There are two big options here. If the interface is very slow, the easiest solution is to clock the outgoing data (in the IOB) with the falling edge of the clock. This trades 1/2 period of setup margin for 1/2 period of hold margin. This will surely satisfy your hold requirement of 2ns, but may break the setup requirement.

 

If this is too much delay, then you will need to use the DCM/PLL to generate a clock with a different phase to clock your outputs - perhaps "CLK90" - which will give 3/4 of a clock period for setup and 1/4 of a clock period for hold.

 

Avrum

2 Replies
Scholar drjohnsmith
Scholar
1,000 Views
Registered: ‎07-09-2009

Re: Output hold time

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Hold time is this not from an output is the time after the signal has settled till the next clock of the output ?

 

any chance of a picture of your clocking / data flow  ?

 

Are you using the PLL / MMCM in the FPGA to zero out the clock delay  through the device ?

 

are you putting output registers in the IOB's ?

 

<== If this was helpful, please feel free to give Kudos, and close if it answers your question ==>
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Historian
Historian
995 Views
Registered: ‎01-23-2009

Re: Output hold time

Jump to solution

Basically the answer to your question is "no".

 

One of the most significant shortcomings of the timing engine in ISE (and UCF) was incredibly poor treatment of hold times.

 

Originally (i.e. VERY originally) FPGAs had only one clock. Since the clock tree was balanced inside the FPGA, internal hold failures were impossible. As a result, the tool simply ignored the concept of hold times - it only checked setup times.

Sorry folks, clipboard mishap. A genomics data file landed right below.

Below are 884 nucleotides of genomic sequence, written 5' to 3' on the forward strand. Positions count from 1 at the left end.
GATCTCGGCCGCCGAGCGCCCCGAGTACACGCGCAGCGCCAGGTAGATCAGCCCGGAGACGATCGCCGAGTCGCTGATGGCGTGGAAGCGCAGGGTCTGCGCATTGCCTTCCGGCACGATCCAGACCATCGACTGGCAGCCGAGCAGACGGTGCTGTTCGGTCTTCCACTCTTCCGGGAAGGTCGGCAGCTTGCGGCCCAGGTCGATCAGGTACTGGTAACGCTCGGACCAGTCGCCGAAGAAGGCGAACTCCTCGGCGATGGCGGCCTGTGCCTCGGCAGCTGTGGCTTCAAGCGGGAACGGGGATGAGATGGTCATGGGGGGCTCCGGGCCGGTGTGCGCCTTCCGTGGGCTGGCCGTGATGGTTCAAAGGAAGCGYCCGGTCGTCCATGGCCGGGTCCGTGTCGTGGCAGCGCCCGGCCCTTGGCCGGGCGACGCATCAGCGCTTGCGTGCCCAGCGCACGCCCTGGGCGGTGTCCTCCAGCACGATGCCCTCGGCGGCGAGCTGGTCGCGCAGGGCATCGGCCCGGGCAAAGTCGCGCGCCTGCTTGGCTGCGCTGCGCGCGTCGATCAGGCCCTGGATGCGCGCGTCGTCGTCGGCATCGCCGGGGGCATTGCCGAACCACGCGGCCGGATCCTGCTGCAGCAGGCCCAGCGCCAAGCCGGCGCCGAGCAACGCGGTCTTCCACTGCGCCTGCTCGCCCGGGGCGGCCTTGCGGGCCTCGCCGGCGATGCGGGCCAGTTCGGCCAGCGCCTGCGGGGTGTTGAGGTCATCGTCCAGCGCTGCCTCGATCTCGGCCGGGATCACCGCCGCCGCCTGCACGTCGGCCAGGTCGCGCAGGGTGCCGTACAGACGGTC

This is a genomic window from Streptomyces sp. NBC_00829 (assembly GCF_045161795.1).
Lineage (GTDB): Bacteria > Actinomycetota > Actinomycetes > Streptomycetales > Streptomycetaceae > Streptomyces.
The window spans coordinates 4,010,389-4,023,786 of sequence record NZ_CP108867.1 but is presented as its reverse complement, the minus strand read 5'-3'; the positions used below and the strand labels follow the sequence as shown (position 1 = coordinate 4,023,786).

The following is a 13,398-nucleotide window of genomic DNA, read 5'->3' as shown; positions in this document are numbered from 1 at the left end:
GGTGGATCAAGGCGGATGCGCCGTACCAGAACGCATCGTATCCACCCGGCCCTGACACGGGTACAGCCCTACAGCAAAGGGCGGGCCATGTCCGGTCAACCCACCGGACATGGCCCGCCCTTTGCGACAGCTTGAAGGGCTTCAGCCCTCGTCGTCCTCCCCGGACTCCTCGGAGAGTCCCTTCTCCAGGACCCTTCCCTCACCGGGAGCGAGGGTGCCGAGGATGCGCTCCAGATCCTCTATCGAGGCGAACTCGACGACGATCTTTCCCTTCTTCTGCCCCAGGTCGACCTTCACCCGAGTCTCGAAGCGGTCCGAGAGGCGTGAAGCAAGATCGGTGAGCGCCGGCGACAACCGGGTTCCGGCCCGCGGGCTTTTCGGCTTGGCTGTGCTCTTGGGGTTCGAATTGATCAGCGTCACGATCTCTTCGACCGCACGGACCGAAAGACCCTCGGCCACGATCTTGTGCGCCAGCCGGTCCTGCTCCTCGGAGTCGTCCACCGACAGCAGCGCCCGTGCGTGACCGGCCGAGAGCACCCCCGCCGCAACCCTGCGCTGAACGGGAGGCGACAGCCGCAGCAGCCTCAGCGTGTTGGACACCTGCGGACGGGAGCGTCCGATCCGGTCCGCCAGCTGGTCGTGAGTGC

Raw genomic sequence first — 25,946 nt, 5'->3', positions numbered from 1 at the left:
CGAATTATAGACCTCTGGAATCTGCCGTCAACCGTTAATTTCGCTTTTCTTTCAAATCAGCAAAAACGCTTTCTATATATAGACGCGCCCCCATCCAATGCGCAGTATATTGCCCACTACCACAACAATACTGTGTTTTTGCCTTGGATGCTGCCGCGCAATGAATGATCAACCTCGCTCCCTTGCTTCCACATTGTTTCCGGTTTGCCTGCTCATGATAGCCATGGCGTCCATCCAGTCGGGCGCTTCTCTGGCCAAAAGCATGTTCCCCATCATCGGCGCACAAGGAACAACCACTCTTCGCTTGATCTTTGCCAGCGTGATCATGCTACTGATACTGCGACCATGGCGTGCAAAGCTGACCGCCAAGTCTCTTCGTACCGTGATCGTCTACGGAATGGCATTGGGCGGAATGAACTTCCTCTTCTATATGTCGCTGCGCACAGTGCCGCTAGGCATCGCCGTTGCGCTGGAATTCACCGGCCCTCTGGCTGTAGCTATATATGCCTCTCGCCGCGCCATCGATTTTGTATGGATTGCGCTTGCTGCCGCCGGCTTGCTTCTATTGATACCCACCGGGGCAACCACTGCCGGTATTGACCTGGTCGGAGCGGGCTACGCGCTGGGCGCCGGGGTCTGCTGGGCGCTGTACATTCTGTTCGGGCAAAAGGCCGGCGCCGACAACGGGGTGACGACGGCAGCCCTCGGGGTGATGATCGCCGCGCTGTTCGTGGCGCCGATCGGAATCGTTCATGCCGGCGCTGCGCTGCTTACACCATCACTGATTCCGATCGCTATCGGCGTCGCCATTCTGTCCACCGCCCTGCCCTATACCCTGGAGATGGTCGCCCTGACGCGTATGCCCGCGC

As the FPGAs became more complex, some hold time checking was added; inter-clock domain and input hold times. However, output hold times were never added - there is no way to ask for, guarantee or measure output hold times in ISE.

 

So, you have a number of choices...

 

Before we go into the choices, I would ensure that you are using IOB flip-flops for all your output data. While this is a bit counter intuitive (since it makes the clock to output faster), using the IOB flip-flops is really the best way to have reliable interfaces - ones whose timings don't change from run to run.

 

Now for the hold time. The first option is to do the hold check manually. Here you have

  - the clock propagation on the board from your device to the FPGA (min)

  - the delay of the IBUF (min)

  - the delay of your clocking structure (min)

    - this can get VERY complicated if a DCM/PLL are involved

    - with a DCM/PLL with global clock feedback this is actually pretty negative

  - the clock to q of the IOB flip-flop (min)

  - the delay of the OBUF (min)

  - the board routing back to your external device (min)

 

The board delays are easily calculated by the length of the traces.

 

Unfortunately for the internal stuff, the datasheet does not give the min for any of these - it only gives the max. So the "best" you can do is assume the 3:1 rule - the min value is 1/3 the value of the max value. This is only valid for pure gate delays (which are the vast majority of delays in the FPGA - even through the interconnect) - it cannot be applied to things like the DCM/PLL (which are compensated).

 

If this doesn't satisfy the 2ns requirement (with some margin), then you have to consider another way. The best way is to clock the output data with "some other clock".

 

There are two big options here. If the interface is very slow, the easiest solution is to clock the outgoing data (in the IOB) with the falling edge of the clock. This trades 1/2 period of setup margin for 1/2 period of hold margin. This will surely satisfy your hold requirement of 2ns, but may break the setup requirement.

 

If this is too much delay, then you will need to use the DCM/PLL to generate a clock with a different phase to clock your outputs - perhaps "CLK90" - which will give 3/4 of a clock period for setup and 1/4 of a clock period for hold.

 

Avrum